November 9, 2021

Our Veterans are at Higher Risk for Homelessness: This is What We’re Doing About It

It’s a terrible truth that U.S. veterans are more at risk for homelessness than other demographics in America today: While veterans only make up six percent of the total U.S. population, they account for up to eight percent of the homeless population.

According to Military Times, the number of veterans without stable housing increased in 2020, and 21 out of every 10,000 veterans were homeless at the start of this year.

Many veterans have experienced trauma during their service and may return home suffering from PTSD, which may be worsened by accompanying physical injuries. Their symptoms can include flashbacks, sleep problems, feelings of low self-worth, aggression and self-destructive behavior.

Unfortunately, many veterans do not receive the support they need to overcome their trauma, whether because of lack of access to treatment or fear of the stigma around seeking out these services. As a result, their feelings of helplessness and despair can spiral, increasing symptoms of mental health disorders and contributing to substance use or dependence. Like anyone else, when a vet struggles with mental health, they can have trouble coping with the day-to-day activities, including maintaining regular attendance and performance at a job. Then, without consistent income, they may find themselves without a place to live.

If uninterrupted, our veterans can become stuck in a vicious downward spiral. At Communicare, we aim to increase awareness of our vets’ higher risks of homelessness and housing stability barriers—and how we can help through our SOAR and Project THRIVE programs.

Some vets struggling financially or with their physical and mental health may not be aware of the avenues of support open to them. The Substance Abuse and Mental Health Services Administration (SAMHSA) developed the SSI/SSDI Outreach, Access, and Recovery (SOAR) model to address this critical need.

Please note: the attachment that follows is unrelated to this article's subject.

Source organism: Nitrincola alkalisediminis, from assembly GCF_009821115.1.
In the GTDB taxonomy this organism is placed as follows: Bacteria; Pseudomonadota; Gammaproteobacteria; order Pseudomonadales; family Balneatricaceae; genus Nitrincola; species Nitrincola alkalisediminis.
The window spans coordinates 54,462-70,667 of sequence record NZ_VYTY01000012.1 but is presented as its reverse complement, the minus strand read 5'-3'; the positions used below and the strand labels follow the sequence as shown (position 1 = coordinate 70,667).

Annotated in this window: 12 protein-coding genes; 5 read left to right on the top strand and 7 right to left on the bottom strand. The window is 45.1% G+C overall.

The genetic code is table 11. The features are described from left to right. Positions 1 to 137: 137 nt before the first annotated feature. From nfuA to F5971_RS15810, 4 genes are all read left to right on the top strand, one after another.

Supplemental Security Income (SSI) and Social Security Disability Insurance (SSDI) are disability income benefits administered by the Social Security Administration (SSA) that also provide Medicaid or Medicare health insurance to eligible children and adults. The application process for SSI/SSDI is complicated and challenging to navigate. Accessing these programs can be extremely challenging for people who are experiencing or at-risk of homelessness or returning to the community from institutions (jails, prisons or hospitals). For those with a serious mental illness, substance use issues or co-occurring disorders that impair cognition, the application process is even more difficult–yet accessing these benefits is often a critical first step in building resiliency and supporting recovery.

Project THRIVE is a resource coordination program for individuals and families in Oxford or Lafayette County who are homeless or at risk of becoming homeless. We work with veterans and others to streamline referrals to the support they need through a single point of entry.

We’re able to help by providing a variety of supportive services, including:

• working with local food pantries to provide food

• completing SNAP, Social Security and Medicaid applications

• helping to complete job applications

• assisting in applying for unemployment benefits and local assistance

• helping to locate affordable housing and complete housing applications

• and providing any household items needed.

Contact us at 662-234-7521 to learn more about our homelessness prevention and mental health services for veterans.

If you have an emergency, please call 911, go to your nearest emergency room or call 1-866-837-7521 to be connected to Communicare’s mobile crisis team, 24 hours a day, seven days a week, 365 days a year.